Yesterday I spent eight hours or so watching Doctor Who. Sitting at my desk I can look out into the well-manicured, beautiful green lawn hemmed in by a brick wall in the backyard of my residence at Oxford, where an old aspen tree sways almost with caricatured British gusto. As I was watching Doctor Who I’d look out occasionally at the lawn and aspen, and I would wonder how I came to this place. There seemed to be a mismatch between what I conceived I should do and a sense of total inertia. If the world was filling with smells and sounds and a melancholic autumn breeze wandering like a stray cat through the streets, I wouldn’t know; I was too busy watching the Doctor save the world.
Is plunging eight consecutive hours of my life into Doctor Who a worthwhile endeavor? That shouldn’t be a question, but as I’ve committed the act already, it’s something worth asking, because it points to something more profound: purpose. Given a finite lifespan, a limited amount of energy, and a world of increasing possibilities, navigating through the thick ocean of life with a specific direction is a difficult thing to do. I don’t know about you, but I often lose sense of where I’m going. I can hardly check my email without watching a few YouTube clips, let alone set sail for a day, a week, a year, a lifetime. In a hyperbolically interconnected world, screaming with commodities and entertainment, topical pleasures, and thousands of different ways of living, it’s more difficult than ever to sit down and aim for fulfillment—to aim for what Plato called “eudomonia,” or human flourishing.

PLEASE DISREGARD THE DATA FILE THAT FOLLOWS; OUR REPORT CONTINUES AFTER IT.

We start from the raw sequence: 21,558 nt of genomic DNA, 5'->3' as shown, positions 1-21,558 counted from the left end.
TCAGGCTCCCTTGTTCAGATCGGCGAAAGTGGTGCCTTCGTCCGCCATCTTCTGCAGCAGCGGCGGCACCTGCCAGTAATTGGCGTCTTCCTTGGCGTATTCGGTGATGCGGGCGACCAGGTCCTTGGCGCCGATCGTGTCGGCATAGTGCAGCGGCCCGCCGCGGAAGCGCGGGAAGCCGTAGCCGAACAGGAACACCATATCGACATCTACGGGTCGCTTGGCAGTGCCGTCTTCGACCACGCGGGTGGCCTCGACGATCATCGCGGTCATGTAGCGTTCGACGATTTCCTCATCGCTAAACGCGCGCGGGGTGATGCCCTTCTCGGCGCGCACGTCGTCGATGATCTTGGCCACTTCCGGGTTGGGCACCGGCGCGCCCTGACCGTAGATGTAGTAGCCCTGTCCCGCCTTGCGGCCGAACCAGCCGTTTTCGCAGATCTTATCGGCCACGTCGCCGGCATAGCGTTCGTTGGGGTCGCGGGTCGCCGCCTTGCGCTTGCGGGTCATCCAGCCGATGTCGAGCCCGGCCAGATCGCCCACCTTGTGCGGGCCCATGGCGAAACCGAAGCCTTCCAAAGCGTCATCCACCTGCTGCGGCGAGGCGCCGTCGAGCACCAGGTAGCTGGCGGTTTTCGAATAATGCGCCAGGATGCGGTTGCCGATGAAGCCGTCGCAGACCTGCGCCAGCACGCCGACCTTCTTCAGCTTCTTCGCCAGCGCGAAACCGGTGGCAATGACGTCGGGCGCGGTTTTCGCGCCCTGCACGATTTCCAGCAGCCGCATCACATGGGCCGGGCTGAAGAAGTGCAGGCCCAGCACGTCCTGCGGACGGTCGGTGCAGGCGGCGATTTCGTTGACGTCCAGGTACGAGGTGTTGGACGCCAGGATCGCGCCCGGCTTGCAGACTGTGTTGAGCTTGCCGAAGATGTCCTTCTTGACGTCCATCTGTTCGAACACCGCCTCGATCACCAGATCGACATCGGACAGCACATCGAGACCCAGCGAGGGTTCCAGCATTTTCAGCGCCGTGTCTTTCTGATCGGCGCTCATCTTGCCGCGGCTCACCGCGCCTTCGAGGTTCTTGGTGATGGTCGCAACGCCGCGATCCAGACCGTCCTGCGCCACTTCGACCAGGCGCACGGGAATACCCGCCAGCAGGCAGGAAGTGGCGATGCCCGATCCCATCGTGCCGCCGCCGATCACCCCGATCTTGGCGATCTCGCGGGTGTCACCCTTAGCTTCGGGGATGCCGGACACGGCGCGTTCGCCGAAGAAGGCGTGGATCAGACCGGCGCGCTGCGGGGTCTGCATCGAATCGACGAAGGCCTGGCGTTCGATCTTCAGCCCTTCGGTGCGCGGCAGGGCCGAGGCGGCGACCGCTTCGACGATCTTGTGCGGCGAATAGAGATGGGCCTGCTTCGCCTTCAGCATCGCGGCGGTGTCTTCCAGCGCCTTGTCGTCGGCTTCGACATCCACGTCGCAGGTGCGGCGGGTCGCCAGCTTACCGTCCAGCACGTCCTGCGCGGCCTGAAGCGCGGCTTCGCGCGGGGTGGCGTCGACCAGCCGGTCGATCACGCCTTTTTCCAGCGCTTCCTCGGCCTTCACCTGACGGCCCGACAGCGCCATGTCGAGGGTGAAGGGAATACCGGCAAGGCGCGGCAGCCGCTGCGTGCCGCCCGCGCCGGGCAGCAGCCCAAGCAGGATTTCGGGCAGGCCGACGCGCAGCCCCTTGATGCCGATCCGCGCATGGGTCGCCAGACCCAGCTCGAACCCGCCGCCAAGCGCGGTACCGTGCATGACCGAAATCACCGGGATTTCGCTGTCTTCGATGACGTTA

With this in mind, I think it would be wrong to situate the worth of an English degree in preparing us for “career opportunities.” I know some people who talk about the degree’s valuable flexibility, about the skills they gain in editing and critical thinking, but I think I’ll have to politely disagree with them. All of these skills are good, but that’s not what an English degree is good for. In my opinion, its value has everything to do with understanding why we live and how we should live, rather than preparing us with mechanical skills used in an uncritical life. You don’t read Walden in order to work at Goldman Sachs; you read Walden to articulate to yourself whether or not working at Goldman Sachs is something you could conceivably do while living a full life.
So, my plug for UMass English: even while helping me refine how I write and think—even while helping me develop those always necessary skills I’ll use in Oxford—the departmental courses I took challenged me to a critical awareness, in a way I don’t think any other degree can. How I live my life, and how I articulate the problem, superseded whatever practical skills I might have gleaned from any other degree. If there are days spent watching Doctor Who, I can at least hope they’re coated in critical self-reflection, so that tomorrow when I wake up I’ll instead spend eight hours reading Dombey and Son in the University Park, eating a falafel baguette, flourishing.